Monday, April 17, 2006

Retailers continue demand for lower price

In the slipstream of the EU Commission, Dutch retailer Dirk van der Broek desires (in the Financieele Dagblad) that fees for credit-card payments should be halved in the Netherlands. This is quite a cheap publicity stunt. In the Netherlands we only have 50 million credit-card statements, mostly in sectors that deal with tourists (compared to 1,3 billion debit-card pos-payments).

If any merchant wishes to pass on the high-cost of credit-card payment to the consumer, he or she is free to do so (it is now 10 years since the non-discrimination rule was abolished). Besides, we are now heading for a Dutch future in which the cost of a payment is reflected more and more in its price. So there's no harm done if consumers are confronted with the price of the credit-card payment. This has the benefit that the user chooses payment instruments on the basis of a transparent insight in cost/price.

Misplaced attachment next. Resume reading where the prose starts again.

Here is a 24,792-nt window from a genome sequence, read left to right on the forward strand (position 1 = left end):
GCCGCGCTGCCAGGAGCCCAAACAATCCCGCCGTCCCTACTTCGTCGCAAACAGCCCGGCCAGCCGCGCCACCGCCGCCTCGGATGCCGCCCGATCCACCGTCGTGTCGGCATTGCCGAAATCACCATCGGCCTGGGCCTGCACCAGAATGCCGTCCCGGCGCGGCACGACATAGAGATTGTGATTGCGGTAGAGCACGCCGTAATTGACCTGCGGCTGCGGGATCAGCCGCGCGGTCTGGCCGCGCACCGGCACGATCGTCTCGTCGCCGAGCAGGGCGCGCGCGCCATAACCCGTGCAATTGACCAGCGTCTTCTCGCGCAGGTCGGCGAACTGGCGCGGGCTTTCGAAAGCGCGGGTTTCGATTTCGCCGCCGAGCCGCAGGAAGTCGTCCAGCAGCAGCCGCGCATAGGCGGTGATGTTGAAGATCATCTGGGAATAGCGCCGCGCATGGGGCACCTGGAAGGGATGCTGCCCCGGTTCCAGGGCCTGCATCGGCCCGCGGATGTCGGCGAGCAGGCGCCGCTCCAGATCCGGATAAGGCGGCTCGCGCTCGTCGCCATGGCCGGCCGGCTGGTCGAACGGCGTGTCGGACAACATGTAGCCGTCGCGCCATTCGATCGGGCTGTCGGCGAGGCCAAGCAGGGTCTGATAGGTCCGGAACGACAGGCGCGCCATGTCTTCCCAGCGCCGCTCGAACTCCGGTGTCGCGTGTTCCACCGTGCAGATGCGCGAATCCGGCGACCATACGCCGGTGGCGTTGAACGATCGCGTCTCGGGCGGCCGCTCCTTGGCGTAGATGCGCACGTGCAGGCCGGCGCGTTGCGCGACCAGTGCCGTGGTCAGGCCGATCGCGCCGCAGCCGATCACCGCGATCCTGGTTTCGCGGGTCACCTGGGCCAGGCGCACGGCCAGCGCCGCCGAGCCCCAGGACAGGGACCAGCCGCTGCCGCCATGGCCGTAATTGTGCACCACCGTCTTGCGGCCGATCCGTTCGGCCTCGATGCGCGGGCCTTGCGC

But Mr van der Broek apparently wishes to apply the Australian model: regulators diminish the merchant fees for credit-cards, retailers thus earn money, but do not pass it on to consumers. I find that a bit too much of a short-sighted approach. Then again, with the retailer wars that are now going on, it is an understandable retailr reaction.